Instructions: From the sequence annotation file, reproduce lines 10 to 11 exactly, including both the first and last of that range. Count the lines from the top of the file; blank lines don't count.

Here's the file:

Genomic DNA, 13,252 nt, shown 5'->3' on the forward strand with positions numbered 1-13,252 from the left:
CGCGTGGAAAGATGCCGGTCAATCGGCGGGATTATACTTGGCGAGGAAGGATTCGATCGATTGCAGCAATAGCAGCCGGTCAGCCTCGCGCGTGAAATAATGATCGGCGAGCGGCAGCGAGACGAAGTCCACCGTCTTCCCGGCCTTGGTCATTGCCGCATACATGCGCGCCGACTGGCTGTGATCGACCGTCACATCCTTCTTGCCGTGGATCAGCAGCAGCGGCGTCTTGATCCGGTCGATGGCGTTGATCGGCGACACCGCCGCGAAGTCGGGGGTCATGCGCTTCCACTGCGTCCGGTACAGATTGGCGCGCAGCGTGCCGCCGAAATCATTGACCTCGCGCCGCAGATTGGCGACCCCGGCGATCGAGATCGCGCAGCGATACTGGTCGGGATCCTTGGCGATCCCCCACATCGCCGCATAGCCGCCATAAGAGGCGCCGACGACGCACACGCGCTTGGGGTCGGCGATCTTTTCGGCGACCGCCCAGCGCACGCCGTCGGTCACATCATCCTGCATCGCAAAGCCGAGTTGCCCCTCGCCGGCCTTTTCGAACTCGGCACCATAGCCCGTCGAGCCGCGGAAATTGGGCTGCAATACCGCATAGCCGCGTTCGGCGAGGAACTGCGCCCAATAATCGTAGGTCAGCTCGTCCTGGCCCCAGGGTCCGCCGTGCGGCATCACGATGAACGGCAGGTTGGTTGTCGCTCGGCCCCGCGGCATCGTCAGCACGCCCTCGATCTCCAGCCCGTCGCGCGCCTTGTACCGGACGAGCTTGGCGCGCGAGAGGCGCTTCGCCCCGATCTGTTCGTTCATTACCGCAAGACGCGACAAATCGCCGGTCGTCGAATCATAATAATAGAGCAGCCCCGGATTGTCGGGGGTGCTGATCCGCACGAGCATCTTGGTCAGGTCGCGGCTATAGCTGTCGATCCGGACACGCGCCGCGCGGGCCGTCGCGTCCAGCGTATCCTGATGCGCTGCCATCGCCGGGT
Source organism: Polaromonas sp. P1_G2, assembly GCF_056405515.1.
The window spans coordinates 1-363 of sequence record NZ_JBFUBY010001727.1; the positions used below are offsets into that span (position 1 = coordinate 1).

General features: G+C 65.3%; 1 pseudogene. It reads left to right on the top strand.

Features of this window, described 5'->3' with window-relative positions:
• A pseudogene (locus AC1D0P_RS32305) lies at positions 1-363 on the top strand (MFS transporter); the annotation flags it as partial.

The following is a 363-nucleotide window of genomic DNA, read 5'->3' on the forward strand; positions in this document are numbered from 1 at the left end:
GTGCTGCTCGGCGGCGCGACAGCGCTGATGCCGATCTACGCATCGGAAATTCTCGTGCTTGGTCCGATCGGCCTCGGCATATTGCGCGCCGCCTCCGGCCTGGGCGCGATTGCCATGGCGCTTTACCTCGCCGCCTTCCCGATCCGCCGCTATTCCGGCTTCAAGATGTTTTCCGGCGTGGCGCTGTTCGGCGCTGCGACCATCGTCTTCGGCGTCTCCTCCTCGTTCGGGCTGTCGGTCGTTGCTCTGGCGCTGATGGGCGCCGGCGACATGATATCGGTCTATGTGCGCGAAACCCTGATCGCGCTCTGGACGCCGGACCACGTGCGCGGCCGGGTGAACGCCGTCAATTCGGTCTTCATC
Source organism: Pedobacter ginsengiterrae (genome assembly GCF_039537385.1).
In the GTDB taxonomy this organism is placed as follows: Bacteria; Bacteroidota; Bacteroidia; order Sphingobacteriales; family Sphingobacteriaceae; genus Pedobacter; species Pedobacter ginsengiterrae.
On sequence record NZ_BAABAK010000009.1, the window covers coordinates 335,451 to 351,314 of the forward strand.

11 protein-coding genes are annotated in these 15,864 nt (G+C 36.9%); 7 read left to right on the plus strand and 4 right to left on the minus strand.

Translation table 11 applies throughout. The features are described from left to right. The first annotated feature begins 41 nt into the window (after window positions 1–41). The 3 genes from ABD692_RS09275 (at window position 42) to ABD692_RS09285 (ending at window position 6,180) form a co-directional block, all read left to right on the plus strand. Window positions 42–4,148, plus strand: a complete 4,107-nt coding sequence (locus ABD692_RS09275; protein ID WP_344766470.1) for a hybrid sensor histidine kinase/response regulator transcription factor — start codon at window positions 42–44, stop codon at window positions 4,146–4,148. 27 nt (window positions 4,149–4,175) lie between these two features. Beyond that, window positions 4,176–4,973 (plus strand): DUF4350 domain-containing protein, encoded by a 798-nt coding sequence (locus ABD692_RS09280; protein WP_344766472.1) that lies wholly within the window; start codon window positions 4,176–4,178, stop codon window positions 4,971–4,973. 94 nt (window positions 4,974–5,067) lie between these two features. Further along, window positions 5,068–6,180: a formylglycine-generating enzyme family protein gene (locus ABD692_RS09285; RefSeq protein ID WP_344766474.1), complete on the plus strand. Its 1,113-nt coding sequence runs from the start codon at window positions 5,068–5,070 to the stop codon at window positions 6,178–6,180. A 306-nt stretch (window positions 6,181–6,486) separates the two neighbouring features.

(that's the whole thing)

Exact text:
Source organism: Pedobacter ginsengiterrae (genome assembly GCF_039537385.1).
In the GTDB taxonomy this organism is placed as follows: Bacteria; Bacteroidota; Bacteroidia; order Sphingobacteriales; family Sphingobacteriaceae; genus Pedobacter; species Pedobacter ginsengiterrae.